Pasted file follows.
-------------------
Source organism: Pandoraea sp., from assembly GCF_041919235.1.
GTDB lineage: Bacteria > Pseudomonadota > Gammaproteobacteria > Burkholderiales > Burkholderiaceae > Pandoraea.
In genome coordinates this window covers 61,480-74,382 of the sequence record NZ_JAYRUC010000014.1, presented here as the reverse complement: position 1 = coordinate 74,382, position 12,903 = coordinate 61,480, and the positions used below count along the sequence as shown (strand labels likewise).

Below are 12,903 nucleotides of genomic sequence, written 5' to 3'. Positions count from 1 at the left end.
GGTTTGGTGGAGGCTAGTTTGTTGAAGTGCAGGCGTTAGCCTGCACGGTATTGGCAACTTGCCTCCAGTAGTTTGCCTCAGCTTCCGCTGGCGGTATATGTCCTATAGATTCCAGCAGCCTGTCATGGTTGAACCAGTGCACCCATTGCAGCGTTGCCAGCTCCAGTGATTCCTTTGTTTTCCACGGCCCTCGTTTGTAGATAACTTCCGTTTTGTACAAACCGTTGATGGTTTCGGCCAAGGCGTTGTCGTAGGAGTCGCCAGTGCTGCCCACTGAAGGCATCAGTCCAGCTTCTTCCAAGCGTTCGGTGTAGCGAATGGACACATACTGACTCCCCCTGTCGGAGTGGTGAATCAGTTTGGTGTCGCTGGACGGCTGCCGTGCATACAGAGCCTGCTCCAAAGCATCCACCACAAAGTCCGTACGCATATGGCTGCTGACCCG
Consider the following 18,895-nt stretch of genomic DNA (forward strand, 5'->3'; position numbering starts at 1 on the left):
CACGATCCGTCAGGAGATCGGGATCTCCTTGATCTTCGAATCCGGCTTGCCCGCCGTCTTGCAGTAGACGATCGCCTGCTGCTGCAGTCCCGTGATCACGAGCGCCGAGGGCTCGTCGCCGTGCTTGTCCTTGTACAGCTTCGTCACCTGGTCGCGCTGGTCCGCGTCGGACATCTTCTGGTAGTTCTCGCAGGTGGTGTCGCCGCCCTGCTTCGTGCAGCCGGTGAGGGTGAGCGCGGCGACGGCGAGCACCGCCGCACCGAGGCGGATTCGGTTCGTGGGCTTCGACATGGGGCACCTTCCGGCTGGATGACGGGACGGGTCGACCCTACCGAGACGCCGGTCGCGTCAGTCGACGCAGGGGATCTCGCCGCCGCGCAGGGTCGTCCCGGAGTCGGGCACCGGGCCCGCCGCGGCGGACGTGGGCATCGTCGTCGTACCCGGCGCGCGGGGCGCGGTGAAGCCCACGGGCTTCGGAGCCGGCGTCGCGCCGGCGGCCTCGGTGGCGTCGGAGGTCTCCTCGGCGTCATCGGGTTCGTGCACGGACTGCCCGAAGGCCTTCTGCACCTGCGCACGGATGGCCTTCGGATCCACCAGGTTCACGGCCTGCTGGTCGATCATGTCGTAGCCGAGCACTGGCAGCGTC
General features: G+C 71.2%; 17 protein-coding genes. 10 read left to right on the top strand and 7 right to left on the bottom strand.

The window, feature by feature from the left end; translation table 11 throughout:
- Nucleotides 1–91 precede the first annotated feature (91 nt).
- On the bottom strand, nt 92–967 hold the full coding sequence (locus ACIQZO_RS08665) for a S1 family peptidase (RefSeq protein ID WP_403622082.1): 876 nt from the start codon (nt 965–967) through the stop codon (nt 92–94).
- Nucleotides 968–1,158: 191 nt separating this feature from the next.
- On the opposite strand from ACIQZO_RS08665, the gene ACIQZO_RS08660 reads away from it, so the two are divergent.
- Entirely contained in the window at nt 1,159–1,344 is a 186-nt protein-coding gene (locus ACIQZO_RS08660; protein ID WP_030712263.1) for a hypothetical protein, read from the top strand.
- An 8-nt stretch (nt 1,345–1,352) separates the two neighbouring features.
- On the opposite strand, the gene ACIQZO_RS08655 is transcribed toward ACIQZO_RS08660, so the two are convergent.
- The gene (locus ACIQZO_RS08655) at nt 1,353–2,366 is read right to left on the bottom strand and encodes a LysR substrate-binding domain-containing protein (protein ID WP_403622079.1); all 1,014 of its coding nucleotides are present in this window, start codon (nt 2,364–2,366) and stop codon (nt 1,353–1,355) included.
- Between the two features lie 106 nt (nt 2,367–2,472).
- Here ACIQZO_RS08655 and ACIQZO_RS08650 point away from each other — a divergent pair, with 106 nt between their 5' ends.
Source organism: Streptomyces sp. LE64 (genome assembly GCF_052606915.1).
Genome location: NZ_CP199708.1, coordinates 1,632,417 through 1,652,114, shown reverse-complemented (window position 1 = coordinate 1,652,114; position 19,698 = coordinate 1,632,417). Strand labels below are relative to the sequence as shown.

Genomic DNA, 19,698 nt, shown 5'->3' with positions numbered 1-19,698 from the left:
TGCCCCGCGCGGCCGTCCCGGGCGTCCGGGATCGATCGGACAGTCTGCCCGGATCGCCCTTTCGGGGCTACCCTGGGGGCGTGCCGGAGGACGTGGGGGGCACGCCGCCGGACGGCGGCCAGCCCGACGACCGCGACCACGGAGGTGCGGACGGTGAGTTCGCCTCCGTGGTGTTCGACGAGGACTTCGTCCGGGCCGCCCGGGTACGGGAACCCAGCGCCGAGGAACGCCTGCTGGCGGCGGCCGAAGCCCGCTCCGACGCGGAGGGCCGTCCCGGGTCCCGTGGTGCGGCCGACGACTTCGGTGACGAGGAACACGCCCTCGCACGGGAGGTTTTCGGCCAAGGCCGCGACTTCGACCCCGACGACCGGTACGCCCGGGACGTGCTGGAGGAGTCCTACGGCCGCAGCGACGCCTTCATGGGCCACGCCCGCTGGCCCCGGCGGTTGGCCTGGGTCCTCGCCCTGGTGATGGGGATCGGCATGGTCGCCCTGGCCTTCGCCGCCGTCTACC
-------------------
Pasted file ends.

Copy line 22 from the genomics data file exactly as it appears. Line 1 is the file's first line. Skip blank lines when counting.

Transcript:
Genomic DNA, 19,698 nt, shown 5'->3' with positions numbered 1-19,698 from the left: